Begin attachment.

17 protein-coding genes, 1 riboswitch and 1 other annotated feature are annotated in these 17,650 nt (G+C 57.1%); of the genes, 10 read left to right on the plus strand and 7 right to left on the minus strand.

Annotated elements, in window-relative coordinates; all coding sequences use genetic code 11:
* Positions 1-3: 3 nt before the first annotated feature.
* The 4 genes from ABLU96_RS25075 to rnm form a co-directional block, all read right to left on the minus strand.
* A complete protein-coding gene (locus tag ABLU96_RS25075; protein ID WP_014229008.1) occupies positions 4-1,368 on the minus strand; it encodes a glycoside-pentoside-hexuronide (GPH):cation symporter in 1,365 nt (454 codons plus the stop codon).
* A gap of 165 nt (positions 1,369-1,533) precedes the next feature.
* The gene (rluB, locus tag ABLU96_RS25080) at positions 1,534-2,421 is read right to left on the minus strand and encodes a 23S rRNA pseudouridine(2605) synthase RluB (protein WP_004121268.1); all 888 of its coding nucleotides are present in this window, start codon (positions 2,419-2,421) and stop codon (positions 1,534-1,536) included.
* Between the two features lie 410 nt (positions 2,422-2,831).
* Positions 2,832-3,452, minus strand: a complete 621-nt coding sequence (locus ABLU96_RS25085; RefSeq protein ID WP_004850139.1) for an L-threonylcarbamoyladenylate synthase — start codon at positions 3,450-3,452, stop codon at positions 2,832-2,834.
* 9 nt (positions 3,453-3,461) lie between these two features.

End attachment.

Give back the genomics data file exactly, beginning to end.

17 protein-coding genes, 1 riboswitch and 1 other annotated feature are annotated in these 17,650 nt (G+C 57.1%); of the genes, 10 read left to right on the plus strand and 7 right to left on the minus strand.

Annotated elements, in window-relative coordinates; all coding sequences use genetic code 11:
* Positions 1-3: 3 nt before the first annotated feature.
* The 4 genes from ABLU96_RS25075 to rnm form a co-directional block, all read right to left on the minus strand.
* A complete protein-coding gene (locus tag ABLU96_RS25075; protein ID WP_014229008.1) occupies positions 4-1,368 on the minus strand; it encodes a glycoside-pentoside-hexuronide (GPH):cation symporter in 1,365 nt (454 codons plus the stop codon).
* A gap of 165 nt (positions 1,369-1,533) precedes the next feature.
* The gene (rluB, locus tag ABLU96_RS25080) at positions 1,534-2,421 is read right to left on the minus strand and encodes a 23S rRNA pseudouridine(2605) synthase RluB (protein WP_004121268.1); all 888 of its coding nucleotides are present in this window, start codon (positions 2,419-2,421) and stop codon (positions 1,534-1,536) included.
* Between the two features lie 410 nt (positions 2,422-2,831).
* Positions 2,832-3,452, minus strand: a complete 621-nt coding sequence (locus ABLU96_RS25085; RefSeq protein ID WP_004850139.1) for an L-threonylcarbamoyladenylate synthase — start codon at positions 3,450-3,452, stop codon at positions 2,832-2,834.
* 9 nt (positions 3,453-3,461) lie between these two features.